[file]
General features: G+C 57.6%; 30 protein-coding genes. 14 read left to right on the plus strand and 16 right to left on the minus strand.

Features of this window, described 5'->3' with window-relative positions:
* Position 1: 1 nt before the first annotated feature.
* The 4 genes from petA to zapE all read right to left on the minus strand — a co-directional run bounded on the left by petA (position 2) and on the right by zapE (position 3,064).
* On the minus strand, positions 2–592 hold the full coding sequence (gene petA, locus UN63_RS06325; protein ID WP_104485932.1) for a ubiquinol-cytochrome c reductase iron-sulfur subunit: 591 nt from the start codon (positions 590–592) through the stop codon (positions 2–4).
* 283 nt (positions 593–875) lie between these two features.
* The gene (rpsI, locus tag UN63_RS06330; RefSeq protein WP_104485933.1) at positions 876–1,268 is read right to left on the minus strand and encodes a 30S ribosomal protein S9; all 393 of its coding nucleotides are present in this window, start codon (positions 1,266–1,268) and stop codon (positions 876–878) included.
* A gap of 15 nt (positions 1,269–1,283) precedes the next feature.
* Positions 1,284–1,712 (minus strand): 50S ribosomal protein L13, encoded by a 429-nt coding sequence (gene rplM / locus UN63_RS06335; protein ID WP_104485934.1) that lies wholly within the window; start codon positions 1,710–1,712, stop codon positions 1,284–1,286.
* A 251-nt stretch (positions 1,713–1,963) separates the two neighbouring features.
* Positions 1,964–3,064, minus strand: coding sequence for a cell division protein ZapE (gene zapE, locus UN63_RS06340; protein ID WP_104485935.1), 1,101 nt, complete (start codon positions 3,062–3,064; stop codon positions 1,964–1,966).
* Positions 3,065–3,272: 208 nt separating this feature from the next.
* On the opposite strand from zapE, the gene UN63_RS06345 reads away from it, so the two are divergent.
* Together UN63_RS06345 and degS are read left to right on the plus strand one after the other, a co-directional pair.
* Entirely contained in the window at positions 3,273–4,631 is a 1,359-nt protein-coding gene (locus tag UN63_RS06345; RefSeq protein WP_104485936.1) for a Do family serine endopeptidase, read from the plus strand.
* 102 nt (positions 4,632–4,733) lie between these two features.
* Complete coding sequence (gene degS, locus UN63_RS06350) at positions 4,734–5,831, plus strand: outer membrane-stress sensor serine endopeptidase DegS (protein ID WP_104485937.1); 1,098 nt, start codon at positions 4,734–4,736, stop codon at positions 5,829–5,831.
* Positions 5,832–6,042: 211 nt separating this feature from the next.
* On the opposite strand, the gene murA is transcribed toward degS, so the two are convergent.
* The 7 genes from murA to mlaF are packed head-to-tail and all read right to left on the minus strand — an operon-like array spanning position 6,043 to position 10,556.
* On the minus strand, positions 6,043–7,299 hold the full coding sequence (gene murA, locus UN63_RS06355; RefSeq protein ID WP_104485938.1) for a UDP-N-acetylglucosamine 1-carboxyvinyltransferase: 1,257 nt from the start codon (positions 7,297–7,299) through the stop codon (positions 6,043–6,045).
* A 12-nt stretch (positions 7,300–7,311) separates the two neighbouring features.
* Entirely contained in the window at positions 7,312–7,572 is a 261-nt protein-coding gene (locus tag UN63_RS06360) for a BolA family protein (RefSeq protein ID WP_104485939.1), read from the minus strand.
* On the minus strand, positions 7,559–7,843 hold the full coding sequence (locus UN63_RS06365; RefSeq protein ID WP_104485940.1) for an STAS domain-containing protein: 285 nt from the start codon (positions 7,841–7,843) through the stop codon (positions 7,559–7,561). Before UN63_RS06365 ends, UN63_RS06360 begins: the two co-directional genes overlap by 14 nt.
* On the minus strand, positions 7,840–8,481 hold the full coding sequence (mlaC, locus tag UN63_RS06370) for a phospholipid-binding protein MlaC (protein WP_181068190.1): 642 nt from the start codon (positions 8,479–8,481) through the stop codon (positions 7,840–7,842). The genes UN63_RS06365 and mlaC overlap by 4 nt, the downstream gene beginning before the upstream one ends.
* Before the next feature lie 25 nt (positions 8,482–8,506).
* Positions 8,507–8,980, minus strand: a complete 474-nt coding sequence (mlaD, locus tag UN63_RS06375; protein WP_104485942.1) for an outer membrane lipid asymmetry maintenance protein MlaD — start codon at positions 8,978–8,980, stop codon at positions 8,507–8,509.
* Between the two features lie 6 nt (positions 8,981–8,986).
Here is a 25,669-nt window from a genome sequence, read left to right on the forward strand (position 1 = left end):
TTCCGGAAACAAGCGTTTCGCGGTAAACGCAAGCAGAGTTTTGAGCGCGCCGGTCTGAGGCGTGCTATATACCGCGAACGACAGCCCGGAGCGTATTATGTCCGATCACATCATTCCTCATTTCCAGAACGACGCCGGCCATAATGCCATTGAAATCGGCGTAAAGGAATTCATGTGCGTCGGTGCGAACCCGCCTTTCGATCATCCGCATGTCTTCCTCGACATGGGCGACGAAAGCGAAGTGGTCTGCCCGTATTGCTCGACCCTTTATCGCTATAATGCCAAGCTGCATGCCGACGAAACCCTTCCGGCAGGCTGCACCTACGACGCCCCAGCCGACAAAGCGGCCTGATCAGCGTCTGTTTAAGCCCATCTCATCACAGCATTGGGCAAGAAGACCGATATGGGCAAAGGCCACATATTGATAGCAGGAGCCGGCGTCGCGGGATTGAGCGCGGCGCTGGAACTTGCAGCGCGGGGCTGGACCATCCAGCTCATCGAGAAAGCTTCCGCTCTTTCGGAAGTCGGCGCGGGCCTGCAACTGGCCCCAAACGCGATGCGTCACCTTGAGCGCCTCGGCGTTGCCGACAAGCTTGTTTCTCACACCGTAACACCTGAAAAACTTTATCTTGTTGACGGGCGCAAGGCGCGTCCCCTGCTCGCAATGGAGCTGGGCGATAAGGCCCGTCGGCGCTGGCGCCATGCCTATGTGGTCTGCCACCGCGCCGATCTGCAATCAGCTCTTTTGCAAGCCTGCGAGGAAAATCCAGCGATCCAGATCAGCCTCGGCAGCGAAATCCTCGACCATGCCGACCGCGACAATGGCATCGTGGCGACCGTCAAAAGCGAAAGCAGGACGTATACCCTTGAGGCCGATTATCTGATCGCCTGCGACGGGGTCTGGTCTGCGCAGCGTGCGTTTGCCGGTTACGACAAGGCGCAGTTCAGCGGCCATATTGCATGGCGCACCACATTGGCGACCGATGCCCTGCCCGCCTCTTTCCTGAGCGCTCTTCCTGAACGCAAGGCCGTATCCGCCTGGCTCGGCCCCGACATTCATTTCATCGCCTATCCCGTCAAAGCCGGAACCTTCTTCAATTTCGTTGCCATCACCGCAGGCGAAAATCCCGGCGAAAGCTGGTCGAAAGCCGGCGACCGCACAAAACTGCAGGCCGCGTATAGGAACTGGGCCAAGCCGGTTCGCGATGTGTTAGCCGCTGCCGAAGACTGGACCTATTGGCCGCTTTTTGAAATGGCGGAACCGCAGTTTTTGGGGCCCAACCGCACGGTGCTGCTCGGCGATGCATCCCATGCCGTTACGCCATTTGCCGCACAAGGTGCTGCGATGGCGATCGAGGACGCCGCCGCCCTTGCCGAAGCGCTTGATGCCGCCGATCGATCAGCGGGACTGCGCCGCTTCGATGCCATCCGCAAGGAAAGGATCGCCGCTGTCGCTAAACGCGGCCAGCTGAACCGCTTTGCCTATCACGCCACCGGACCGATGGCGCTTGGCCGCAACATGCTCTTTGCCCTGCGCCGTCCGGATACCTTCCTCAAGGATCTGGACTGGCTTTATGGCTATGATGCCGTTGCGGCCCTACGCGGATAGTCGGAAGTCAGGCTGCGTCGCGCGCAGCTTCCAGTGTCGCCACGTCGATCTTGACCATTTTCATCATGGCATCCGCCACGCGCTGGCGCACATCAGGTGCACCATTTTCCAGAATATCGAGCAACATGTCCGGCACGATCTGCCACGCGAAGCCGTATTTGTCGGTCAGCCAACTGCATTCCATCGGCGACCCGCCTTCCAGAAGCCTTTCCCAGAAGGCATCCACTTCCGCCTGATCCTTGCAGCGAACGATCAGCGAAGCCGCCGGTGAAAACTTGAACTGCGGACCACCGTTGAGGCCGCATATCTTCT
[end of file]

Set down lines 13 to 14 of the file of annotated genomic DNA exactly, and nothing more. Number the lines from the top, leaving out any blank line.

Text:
* On the opposite strand from zapE, the gene UN63_RS06345 reads away from it, so the two are divergent.
* Together UN63_RS06345 and degS are read left to right on the plus strand one after the other, a co-directional pair.